There are days when storms, turbulence, squalls and porridge-like visibility revoke that privilege and we get to sit on the ground.
As aeroplanes have developed, so too have systems designed to measure the intensity of weather patterns.
These systems enable pilots to make informed decisions on whether or not it is safe to challenge the sky ahead.
Possibly the most valuable is the invention of the cockpit-mounted weather radar.
Weather radars provide pilots with graphic representations of what lies ahead of them in terms of size, intensity and movement.
The technology has advanced to the point where installing them in GA aircraft is possible and economical.
The advent of the multi-function display has given systems the ability to portray weather patterns in a clear and concise manner.
What weather radars cannot do is force a pilot around a storm cell; that decision still relies on good airmanship.
Bendix King’s ART 2000 and ART 2100 weather avoidance systems are designed to be coupled to the KMD 250 MFD.
Doing so means that you can also overlay your flight plan path, traffic and weather, depending upon what you optioned into the MFD.
The increase in situational awareness means you can plan the best route around the weather.
Four colours – green, yellow, red and magenta – are used to indicate the intensity of the storm ahead, green meaning weak activity and magenta meaning death in the clouds.
Together the colours build-up a digital picture of what’s off the nose, and the safest route becomes apparent.
The BK system also has a vertical profile mode showing how high the cell is and how quickly it is building.
This is handy for watching the leading edge angle of the storm so you can see if it is moving.
The GWX 68 can be coupled to any of Garmin’s panel-mount EFIS displays.
Weather intensity is given in the conventional four colours.
Homing in on the serious stuff is not hard with a scan angle that is variable from 20-90 deg, which is maintained even in turns.
The digital representation is stable through pitch and roll.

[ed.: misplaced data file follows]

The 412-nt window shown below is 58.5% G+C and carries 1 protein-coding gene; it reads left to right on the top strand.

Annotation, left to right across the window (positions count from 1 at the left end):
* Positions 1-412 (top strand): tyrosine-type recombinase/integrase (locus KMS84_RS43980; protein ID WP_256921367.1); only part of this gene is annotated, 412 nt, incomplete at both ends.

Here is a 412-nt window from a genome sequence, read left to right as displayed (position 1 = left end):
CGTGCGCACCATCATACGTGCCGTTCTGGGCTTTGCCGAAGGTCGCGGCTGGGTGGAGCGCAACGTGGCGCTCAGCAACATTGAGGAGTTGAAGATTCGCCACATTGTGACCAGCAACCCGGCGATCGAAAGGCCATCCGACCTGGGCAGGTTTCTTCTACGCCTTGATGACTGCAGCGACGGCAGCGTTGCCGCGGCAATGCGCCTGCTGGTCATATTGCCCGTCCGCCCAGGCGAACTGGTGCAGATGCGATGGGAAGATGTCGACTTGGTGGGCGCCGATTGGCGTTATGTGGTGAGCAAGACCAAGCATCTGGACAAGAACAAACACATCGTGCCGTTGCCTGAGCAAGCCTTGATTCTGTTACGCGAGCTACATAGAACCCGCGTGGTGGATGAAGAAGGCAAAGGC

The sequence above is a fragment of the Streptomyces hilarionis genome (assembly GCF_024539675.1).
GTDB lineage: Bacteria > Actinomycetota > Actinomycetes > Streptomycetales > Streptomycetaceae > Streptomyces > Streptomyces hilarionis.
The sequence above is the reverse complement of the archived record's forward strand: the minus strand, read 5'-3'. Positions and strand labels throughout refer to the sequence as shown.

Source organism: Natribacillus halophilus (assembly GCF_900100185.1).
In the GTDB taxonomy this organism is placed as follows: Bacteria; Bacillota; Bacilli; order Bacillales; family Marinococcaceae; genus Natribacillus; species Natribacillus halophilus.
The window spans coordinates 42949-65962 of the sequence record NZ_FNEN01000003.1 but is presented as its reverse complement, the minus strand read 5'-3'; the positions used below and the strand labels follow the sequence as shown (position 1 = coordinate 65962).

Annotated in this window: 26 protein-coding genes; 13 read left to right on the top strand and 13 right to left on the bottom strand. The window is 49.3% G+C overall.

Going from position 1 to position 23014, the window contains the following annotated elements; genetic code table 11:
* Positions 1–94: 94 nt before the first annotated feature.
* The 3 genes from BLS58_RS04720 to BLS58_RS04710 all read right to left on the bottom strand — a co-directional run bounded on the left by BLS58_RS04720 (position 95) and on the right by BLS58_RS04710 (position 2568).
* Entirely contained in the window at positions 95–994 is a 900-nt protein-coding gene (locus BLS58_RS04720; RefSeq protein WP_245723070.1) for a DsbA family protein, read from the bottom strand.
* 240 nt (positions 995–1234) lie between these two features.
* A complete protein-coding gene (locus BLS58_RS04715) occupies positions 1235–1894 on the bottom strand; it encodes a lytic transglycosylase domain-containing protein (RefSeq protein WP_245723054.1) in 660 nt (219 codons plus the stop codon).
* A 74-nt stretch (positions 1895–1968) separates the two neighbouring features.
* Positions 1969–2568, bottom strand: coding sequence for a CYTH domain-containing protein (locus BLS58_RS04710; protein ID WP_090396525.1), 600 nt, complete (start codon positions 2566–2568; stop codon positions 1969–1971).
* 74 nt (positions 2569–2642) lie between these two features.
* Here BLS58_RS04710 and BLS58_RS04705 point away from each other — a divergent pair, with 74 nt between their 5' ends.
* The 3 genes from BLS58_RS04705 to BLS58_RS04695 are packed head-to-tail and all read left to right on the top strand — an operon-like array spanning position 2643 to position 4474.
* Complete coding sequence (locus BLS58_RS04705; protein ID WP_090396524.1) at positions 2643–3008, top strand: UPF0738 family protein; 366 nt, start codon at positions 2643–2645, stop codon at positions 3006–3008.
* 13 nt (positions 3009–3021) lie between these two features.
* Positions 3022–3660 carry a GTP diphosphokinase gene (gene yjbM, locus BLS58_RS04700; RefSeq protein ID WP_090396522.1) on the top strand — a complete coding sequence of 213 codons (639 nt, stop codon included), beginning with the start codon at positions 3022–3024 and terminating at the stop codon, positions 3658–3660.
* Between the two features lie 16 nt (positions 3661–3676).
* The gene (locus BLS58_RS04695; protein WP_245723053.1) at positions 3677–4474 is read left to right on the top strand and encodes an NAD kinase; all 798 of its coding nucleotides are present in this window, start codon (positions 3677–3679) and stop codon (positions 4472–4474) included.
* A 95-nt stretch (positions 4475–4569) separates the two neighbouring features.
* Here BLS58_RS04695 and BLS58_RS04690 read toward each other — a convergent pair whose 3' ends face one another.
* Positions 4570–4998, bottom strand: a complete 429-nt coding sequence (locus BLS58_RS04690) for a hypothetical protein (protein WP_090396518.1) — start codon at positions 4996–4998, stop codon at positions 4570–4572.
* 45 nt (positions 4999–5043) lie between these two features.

Both vertical and horizontal profiles can be selected with a 60 deg scan angle in the vertical.
Garmin have opted for a Herculean 6500 watt transmitter, which is one of the largest available in weather radars of this class.
All this extra oomph means sharper weather resolution and the ability to ‘paint’ smaller droplets and better penetrate larger droplets.
Pilots with systems hooked into a G1000 flight deck will be able to take advantage of the Weather Attenuated Colour Highlight (WATCH) feature, which identifies particularly violent parts of a storm, or those areas where the intensity cannot be determined.
Not strictly a weather radar, Insight’s StrikeFinder maps lightning within the scan range, which can be used to track active storms.
It is designed to fit in 75mm instrument holes, so is unlikely to cause much disruption to your panel.
The StrikeFinder searches for the electromagnetic energy that is emitted from a lightning strike.
Detected strikes are displayed on the LED relative to the aircraft.
The scan range of up to 200nm works through 360 deg.
Another handy feature is the one-hour playback.
This will replay detected emissions in compressed time so you can see how the storm has moved and give you a chance to predict where it might be going.
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Garmin has received the European Aviation Safety Agency's validation of the US Supplemental Type Certificate for its GTN 650 and GTN 750 series of touchscreen avionics.